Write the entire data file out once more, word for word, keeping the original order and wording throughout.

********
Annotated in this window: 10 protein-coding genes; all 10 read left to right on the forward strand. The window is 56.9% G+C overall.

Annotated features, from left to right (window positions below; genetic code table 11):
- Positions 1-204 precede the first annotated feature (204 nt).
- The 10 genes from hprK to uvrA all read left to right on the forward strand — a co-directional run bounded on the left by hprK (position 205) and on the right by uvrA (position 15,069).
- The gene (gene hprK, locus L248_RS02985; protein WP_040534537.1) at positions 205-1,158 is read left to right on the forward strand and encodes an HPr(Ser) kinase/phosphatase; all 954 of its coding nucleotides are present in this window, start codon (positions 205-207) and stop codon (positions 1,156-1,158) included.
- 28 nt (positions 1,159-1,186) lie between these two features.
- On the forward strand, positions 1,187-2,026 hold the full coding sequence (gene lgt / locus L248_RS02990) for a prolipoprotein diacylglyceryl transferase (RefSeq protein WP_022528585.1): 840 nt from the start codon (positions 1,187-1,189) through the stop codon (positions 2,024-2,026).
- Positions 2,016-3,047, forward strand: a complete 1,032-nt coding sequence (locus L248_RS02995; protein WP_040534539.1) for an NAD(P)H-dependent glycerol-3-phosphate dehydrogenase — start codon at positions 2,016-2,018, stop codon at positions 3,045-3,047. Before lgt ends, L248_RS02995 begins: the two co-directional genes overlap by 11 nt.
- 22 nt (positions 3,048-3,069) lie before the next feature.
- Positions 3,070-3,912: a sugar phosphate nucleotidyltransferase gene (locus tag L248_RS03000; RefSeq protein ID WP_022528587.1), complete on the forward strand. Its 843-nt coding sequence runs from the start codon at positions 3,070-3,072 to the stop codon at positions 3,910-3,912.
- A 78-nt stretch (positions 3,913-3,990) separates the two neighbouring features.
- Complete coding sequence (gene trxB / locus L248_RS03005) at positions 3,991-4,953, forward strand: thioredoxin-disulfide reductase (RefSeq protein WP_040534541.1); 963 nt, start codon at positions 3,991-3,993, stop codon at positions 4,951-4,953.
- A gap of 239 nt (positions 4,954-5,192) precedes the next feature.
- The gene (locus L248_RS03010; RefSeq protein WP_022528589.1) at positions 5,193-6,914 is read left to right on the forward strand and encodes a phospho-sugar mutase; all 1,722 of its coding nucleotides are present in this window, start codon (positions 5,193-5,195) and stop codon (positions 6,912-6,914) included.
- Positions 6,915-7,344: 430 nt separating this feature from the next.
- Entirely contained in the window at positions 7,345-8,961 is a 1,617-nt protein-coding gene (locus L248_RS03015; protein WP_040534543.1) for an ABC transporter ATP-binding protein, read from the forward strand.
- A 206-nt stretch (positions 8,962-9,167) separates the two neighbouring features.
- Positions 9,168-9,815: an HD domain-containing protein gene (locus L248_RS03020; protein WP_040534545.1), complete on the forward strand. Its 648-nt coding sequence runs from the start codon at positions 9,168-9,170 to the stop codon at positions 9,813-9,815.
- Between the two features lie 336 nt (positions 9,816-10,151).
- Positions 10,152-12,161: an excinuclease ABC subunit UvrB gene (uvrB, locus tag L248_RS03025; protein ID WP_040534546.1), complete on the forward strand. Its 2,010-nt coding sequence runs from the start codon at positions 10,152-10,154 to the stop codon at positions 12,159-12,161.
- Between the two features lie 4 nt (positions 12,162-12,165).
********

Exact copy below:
Annotated in this window: 10 protein-coding genes; all 10 read left to right on the forward strand. The window is 56.9% G+C overall.

Annotated features, from left to right (window positions below; genetic code table 11):
- Positions 1-204 precede the first annotated feature (204 nt).
- The 10 genes from hprK to uvrA all read left to right on the forward strand — a co-directional run bounded on the left by hprK (position 205) and on the right by uvrA (position 15,069).
- The gene (gene hprK, locus L248_RS02985; protein WP_040534537.1) at positions 205-1,158 is read left to right on the forward strand and encodes an HPr(Ser) kinase/phosphatase; all 954 of its coding nucleotides are present in this window, start codon (positions 205-207) and stop codon (positions 1,156-1,158) included.
- 28 nt (positions 1,159-1,186) lie between these two features.
- On the forward strand, positions 1,187-2,026 hold the full coding sequence (gene lgt / locus L248_RS02990) for a prolipoprotein diacylglyceryl transferase (RefSeq protein WP_022528585.1): 840 nt from the start codon (positions 1,187-1,189) through the stop codon (positions 2,024-2,026).
- Positions 2,016-3,047, forward strand: a complete 1,032-nt coding sequence (locus L248_RS02995; protein WP_040534539.1) for an NAD(P)H-dependent glycerol-3-phosphate dehydrogenase — start codon at positions 2,016-2,018, stop codon at positions 3,045-3,047. Before lgt ends, L248_RS02995 begins: the two co-directional genes overlap by 11 nt.
- 22 nt (positions 3,048-3,069) lie before the next feature.
- Positions 3,070-3,912: a sugar phosphate nucleotidyltransferase gene (locus tag L248_RS03000; RefSeq protein ID WP_022528587.1), complete on the forward strand. Its 843-nt coding sequence runs from the start codon at positions 3,070-3,072 to the stop codon at positions 3,910-3,912.
- A 78-nt stretch (positions 3,913-3,990) separates the two neighbouring features.
- Complete coding sequence (gene trxB / locus L248_RS03005) at positions 3,991-4,953, forward strand: thioredoxin-disulfide reductase (RefSeq protein WP_040534541.1); 963 nt, start codon at positions 3,991-3,993, stop codon at positions 4,951-4,953.
- A gap of 239 nt (positions 4,954-5,192) precedes the next feature.
- The gene (locus L248_RS03010; RefSeq protein WP_022528589.1) at positions 5,193-6,914 is read left to right on the forward strand and encodes a phospho-sugar mutase; all 1,722 of its coding nucleotides are present in this window, start codon (positions 5,193-5,195) and stop codon (positions 6,912-6,914) included.
- Positions 6,915-7,344: 430 nt separating this feature from the next.
- Entirely contained in the window at positions 7,345-8,961 is a 1,617-nt protein-coding gene (locus L248_RS03015; protein WP_040534543.1) for an ABC transporter ATP-binding protein, read from the forward strand.
- A 206-nt stretch (positions 8,962-9,167) separates the two neighbouring features.
- Positions 9,168-9,815: an HD domain-containing protein gene (locus L248_RS03020; protein WP_040534545.1), complete on the forward strand. Its 648-nt coding sequence runs from the start codon at positions 9,168-9,170 to the stop codon at positions 9,813-9,815.
- Between the two features lie 336 nt (positions 9,816-10,151).
- Positions 10,152-12,161: an excinuclease ABC subunit UvrB gene (uvrB, locus tag L248_RS03025; protein ID WP_040534546.1), complete on the forward strand. Its 2,010-nt coding sequence runs from the start codon at positions 10,152-10,154 to the stop codon at positions 12,159-12,161.
- Between the two features lie 4 nt (positions 12,162-12,165).